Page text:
Page 47 - Jewish Book Annual Volume 34

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LANDIS/ YIDDISH THEATRE
37
ness as by its “vulgarity”—that he succeeded in having Yiddish
theater banned in Russia in 1883, though the excuse was the
fear of seditious tendencies. But it was not only the assimila-
tionist elements that were upset by the quality, or lack of it,
of the early Goldfaden. Moyshe Zayfert, in his
Di Geshikhte
funem Yidishn Teater
(1897), was especially harsh on such
early operettas as
Shmendrik, N i Be N i Me,
and other works
of Goldfaden’s Romanian period. In fact, Goldfaden himself had
serious doubts about those early operettas. In 1889 he wrote
to Sholem Aleichem: “I am now ashamed of having written
Shmendrik. . . .
You may very well ask, how is it that the author
of
Shulamith
and
Bar Kokhba
could write such a
Shmendrik.
My answer is that
Shmendrik
has its value in that it reveals how
one had to write when the Yiddish stage was still in its swaddling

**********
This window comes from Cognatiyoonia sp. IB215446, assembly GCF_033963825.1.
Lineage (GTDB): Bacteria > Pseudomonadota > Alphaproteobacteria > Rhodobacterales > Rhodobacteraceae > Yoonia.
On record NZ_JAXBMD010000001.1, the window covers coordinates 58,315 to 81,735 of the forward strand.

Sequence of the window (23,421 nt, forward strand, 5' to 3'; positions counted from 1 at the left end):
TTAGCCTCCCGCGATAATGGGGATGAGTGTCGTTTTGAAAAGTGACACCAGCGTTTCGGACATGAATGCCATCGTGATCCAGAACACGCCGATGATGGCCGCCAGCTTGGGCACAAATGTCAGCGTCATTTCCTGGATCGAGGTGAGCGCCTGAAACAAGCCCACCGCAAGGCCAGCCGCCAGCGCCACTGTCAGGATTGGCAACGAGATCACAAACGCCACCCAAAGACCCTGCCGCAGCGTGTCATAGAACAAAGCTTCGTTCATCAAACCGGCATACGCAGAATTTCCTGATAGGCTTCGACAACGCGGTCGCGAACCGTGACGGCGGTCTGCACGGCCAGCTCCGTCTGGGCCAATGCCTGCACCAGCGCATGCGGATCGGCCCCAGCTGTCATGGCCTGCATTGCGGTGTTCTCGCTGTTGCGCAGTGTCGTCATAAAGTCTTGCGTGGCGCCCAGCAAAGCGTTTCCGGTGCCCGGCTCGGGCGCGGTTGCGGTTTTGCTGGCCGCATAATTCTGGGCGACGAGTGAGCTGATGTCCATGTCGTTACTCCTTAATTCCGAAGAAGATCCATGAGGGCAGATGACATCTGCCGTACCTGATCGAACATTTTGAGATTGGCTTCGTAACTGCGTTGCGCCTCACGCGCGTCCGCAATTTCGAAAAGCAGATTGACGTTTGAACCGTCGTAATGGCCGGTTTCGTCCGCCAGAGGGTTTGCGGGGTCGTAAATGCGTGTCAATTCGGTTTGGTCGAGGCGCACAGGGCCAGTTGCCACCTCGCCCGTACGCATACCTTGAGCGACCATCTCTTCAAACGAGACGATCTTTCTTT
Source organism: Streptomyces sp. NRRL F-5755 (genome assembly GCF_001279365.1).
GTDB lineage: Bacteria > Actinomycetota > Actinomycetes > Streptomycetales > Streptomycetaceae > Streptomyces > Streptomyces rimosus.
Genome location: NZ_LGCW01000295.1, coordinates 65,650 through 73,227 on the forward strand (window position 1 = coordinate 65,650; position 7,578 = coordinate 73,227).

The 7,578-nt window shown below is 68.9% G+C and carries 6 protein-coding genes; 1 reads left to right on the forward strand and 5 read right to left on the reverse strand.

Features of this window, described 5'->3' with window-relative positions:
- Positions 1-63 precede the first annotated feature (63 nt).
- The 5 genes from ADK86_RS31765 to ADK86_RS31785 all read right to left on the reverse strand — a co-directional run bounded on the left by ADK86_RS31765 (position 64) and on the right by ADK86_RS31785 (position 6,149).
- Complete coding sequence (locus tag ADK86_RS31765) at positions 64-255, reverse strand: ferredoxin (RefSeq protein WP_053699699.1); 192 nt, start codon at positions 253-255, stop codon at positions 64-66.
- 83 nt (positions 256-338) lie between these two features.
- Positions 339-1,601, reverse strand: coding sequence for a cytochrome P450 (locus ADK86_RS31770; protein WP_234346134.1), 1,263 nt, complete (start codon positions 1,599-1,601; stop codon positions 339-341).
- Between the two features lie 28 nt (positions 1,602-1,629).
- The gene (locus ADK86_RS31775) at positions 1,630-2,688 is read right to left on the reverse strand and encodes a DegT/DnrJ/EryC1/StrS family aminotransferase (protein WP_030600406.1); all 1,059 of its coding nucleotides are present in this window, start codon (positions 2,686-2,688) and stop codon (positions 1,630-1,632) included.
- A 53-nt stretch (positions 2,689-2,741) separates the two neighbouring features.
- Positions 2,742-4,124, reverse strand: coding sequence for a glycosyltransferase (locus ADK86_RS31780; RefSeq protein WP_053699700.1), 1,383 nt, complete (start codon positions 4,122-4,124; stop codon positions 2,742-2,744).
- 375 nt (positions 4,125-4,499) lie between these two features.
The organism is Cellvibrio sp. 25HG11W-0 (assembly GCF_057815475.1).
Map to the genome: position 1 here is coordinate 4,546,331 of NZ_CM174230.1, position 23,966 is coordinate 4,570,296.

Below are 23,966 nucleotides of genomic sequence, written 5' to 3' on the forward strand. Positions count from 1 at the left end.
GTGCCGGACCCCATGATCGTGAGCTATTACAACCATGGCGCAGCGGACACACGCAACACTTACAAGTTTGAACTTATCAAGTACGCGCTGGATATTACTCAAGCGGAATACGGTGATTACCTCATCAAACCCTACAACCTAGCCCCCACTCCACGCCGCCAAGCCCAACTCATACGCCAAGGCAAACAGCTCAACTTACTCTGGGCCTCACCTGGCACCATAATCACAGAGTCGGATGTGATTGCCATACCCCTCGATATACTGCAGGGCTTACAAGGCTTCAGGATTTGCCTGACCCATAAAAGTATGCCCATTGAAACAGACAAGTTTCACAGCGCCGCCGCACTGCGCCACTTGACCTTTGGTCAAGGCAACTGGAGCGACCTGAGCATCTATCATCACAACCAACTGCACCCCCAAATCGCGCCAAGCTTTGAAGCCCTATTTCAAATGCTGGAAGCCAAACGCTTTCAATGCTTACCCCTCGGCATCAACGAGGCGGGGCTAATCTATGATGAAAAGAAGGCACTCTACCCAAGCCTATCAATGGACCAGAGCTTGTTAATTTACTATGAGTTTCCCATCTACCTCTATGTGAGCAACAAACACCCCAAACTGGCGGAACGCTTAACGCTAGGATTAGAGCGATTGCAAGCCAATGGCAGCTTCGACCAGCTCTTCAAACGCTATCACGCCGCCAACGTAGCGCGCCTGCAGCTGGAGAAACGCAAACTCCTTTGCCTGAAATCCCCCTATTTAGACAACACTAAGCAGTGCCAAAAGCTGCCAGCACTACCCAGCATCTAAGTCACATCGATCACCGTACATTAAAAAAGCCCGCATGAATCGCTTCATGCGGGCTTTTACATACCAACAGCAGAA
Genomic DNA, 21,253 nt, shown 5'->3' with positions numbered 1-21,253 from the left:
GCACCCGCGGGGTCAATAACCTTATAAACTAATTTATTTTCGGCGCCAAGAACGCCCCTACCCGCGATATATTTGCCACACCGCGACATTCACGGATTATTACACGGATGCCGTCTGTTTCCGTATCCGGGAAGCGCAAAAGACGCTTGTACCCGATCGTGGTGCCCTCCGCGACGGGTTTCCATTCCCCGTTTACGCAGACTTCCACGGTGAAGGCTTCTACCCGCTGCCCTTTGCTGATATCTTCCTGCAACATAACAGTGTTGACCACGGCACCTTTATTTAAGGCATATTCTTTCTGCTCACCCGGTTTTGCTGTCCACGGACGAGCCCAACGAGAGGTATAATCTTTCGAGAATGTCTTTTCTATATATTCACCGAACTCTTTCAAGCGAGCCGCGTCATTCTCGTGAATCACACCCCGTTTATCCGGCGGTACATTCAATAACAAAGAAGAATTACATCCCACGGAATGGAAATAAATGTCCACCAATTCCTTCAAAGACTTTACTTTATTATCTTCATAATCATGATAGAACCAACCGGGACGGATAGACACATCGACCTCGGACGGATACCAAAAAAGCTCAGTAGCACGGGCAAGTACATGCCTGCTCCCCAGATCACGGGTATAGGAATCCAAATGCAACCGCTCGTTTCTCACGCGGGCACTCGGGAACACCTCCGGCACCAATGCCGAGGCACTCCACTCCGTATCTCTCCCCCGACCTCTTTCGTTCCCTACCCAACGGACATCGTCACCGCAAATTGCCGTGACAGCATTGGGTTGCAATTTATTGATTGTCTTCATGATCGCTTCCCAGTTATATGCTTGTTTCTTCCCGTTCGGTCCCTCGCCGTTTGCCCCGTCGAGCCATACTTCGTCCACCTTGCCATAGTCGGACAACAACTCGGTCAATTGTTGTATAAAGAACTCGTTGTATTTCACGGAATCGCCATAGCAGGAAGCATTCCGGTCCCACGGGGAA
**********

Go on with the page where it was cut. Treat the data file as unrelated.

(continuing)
clothes, how raw were the actors the stage possessed who could
not understand a good monologue nor even repeat it mecha­
nically. It shows us that the Bucharest audience of the time
[1877] could not understand anything better.” Some twenty
years later, David Pinski perceived the true value of Goldfaden
when he assessed him as a great
badkhn,
noting that “the
badkhn’s
humor is folk humor and Goldfaden’s caricatures have
so much of folk humor in them that they have become the
property of the folk. Kuni Leml, Shmendrik, Hotsmakh—the
folk laughed its richest laughter because of them and that makes
them immortal.”10 This opinion was shared sixty years later by
Itsik Manger, that marvelous latter day
broder zinger
and
brilliant poet who so admired Goldfaden.
If Goldfaden himself was a great
badkhn,
the same cannot be
said of his talentless imitators on both sides of the Atlantic who
kept the theater at a low level, feeding it dregs. Yet it may very
well be that instead of denigrating that early dramatic fare, it
might be appropriate to marvel that the Yiddish theater sustained
itself at all. The conditions under which the theater had to
exist were hardly conducive to fulfilling the hopes of that genera­
tion of young writers, critics, intellectuals, who were intoxicated
with the world of European culture which lay before them and
in which they hoped to make a place for a modern Yiddish
literature and theater. Having grown up outside the social and
io Op. cit., pp. 8-9.